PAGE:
EU's Black Sea border set in stone

03.02.09 @ 14:57

  1. By Philippa Runner

BRUSSELS - The UN's top court has ruled against Ukraine in a maritime border dispute with EU member state Romania, in a decision which holds the key to major oil and gas reserves in the Black Sea.

  • Ajax carries the body of Achilles on an ancient Greek pot: Snake Island is linked with the Achilles legend (Photo: wikipedia)

The International Court of Justice (ICJ) in The Hague on Tuesday (3 February) decided that Snake Island - a Ukraine-owned rocky outcrop - does not entitle the country to exclusive ownership of a 12,000 square km coastal shelf, beyond a 12 nautical mile radius from the islet.

The verdict - which cannot be appealed - means Romania can exploit 80 percent of the 100 billion cubic metres of gas and 15 million tonnes of crude oil in the disputed zone, leaving the rest to Ukraine.

Ukraine deputy foreign minister Oleksandr Kupchyshyn called the ruling a "wise compromise," while Romanian diplomat Bogdan Aurescu said it was "correct," Reuters reports.

"The judgment draws an equitable line between both parties," ICJ spokesman Maxim Schouppe told EUobserver. "But in the line the court has drawn, Romania got a larger chunk than Ukraine of the disputed area."

The long-running border dispute has prevented either side from organising tenders for interested companies, such as Petrom, Romgaz, Lukoil, Total, Shell and OMV, to get the fuel out of the ground.

The once-Romanian islet has been de facto owned by the Soviet Union and later Ukraine since 1947. Romania formally ceded Snake Island to Ukraine in 1997 but the two sides could not set maritime boundaries and asked the ICJ to intervene.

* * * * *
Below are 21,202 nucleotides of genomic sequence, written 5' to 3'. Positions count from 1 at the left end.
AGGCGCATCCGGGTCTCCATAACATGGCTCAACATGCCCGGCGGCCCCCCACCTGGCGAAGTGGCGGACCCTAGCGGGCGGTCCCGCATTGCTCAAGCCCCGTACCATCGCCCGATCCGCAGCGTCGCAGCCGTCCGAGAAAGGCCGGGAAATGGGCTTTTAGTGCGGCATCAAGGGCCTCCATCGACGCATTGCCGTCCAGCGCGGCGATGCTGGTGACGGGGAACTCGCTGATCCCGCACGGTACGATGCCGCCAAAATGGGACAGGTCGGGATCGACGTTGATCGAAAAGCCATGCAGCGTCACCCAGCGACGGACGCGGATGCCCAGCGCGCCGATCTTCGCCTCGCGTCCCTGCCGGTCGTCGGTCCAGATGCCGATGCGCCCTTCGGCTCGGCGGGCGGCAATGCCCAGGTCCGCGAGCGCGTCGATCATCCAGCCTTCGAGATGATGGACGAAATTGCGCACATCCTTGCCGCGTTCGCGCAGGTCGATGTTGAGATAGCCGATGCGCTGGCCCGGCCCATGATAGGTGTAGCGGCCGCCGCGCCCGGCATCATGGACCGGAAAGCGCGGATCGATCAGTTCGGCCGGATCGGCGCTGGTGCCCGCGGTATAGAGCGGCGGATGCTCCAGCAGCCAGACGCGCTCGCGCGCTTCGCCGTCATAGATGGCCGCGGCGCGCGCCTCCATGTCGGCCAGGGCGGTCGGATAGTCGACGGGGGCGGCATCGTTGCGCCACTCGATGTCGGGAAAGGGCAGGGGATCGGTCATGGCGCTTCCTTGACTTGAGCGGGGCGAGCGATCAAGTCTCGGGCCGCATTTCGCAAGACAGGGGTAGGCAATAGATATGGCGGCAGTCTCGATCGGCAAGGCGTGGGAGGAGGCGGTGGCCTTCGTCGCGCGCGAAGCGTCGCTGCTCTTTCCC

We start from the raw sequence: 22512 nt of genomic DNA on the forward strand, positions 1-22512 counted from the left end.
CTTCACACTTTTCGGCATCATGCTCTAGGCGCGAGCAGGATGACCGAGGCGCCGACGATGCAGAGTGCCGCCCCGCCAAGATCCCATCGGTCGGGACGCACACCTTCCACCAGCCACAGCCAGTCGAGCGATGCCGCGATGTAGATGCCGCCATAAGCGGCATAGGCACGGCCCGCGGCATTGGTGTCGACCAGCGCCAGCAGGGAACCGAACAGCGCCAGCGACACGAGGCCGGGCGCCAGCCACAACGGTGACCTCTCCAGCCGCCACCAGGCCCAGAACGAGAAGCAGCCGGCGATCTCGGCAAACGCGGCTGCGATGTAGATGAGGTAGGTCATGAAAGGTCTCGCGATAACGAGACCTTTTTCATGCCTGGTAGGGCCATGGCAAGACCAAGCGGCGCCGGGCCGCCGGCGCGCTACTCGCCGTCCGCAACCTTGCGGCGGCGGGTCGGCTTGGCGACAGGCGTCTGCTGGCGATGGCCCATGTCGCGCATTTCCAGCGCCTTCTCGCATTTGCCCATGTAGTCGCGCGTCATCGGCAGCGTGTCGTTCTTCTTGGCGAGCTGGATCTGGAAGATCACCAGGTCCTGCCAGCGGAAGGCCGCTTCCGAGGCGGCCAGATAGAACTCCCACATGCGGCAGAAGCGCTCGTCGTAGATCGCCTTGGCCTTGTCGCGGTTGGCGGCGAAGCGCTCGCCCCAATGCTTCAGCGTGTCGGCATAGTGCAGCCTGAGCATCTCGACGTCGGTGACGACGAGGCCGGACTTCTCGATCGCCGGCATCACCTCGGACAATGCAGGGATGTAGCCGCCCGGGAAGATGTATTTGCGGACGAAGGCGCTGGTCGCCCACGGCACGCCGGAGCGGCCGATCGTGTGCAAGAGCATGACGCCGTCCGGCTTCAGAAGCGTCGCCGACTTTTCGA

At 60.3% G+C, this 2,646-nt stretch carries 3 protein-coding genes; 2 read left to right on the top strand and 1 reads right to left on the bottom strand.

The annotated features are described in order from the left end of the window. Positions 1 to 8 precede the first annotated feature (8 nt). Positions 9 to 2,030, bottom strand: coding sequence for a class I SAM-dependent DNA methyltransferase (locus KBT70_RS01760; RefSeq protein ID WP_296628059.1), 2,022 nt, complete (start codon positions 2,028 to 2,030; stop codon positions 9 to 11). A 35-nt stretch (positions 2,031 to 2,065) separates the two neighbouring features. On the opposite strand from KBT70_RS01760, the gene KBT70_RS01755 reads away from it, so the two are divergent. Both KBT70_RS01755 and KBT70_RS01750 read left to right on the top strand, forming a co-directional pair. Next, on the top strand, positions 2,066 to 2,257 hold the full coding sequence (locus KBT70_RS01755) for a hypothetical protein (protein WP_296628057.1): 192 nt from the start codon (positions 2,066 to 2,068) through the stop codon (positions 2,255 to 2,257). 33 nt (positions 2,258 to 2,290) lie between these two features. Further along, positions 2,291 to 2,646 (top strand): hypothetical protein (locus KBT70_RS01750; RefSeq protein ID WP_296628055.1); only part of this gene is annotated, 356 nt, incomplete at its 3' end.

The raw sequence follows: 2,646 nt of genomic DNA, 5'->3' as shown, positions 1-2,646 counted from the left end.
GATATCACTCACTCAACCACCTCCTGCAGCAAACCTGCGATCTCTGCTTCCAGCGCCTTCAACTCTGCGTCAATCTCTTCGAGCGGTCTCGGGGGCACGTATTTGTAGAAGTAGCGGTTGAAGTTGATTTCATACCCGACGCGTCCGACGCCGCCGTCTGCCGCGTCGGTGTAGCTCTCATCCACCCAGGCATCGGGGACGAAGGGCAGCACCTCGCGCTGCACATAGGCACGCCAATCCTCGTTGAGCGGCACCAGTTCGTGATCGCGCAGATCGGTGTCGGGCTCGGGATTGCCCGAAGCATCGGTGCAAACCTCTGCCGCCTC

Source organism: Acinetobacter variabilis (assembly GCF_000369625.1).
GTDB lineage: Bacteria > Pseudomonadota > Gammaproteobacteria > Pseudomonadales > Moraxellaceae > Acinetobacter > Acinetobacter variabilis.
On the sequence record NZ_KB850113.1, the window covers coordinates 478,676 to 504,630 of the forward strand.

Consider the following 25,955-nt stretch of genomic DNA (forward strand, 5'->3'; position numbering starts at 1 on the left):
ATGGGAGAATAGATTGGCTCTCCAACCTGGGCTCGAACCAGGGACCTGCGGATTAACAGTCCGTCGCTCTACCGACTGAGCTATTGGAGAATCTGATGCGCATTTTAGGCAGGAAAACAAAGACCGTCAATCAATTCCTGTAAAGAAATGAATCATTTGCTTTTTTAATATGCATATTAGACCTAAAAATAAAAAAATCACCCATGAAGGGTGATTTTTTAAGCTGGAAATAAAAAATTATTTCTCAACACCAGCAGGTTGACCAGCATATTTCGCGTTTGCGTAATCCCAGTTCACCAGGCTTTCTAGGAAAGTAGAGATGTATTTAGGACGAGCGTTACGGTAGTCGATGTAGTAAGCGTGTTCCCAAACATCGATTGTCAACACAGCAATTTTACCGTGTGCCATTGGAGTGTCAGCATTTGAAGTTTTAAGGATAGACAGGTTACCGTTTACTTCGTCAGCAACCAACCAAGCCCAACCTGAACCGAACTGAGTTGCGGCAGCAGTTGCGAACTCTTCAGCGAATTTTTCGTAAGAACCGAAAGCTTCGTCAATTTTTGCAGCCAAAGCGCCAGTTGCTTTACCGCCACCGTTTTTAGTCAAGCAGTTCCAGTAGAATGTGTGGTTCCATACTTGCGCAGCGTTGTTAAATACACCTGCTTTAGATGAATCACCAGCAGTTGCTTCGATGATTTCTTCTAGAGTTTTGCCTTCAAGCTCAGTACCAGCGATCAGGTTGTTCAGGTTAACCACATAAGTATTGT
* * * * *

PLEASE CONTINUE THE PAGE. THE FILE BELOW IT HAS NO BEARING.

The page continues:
Snake Island - about the size of 20 soccer pitches - houses a 100-man strong Ukrainian science mission, a lighthouse and a cashpoint. It was named by Greece in the Renaissance period, but its history dates to pre-Christian times as the legendary burial place of Greek hero Achilles.

The EU inherited a number of border disputes as part of its 2004 and 2007 rounds of enlargement.

Border problems are treated by the European Commission and member states as bilateral issues. But they have a habit of impacting EU-level policies.

The commission in January proposed creating a new diplomatic mission to help Slovenia settle a 17-year old dispute with Croatia over boundaries in the Adriatic Sea after Slovenia blocked Croatia's EU accession talks over the row last year.

Cyprus' inability to re-unite the island following a conflict with Turkey in 1974 has seen the Mediterranean EU member freeze parts of Turkey's EU accession talks.

EU member states last November also voiced concern about lack of final border arrangements between the Baltic states and Russia.

Russia has ratified border pacts with Lithuania and Latvia but the demarcation of boundaries - the installation of physical markers - is yet to take place.

Russia has refused to ratify a border agreement with Estonia however, after Tallinn inserted reference to Russia's 1920 recognition of Estonia's independence into the treaty preamble.

"The EU wants legal certainty of its external border and a stable basis for relations between its member states and Russia," an internal EU paper of November 2008 said. "The EU regrets that aspects of history have led to difficulties. It is important to take a forward-looking approach."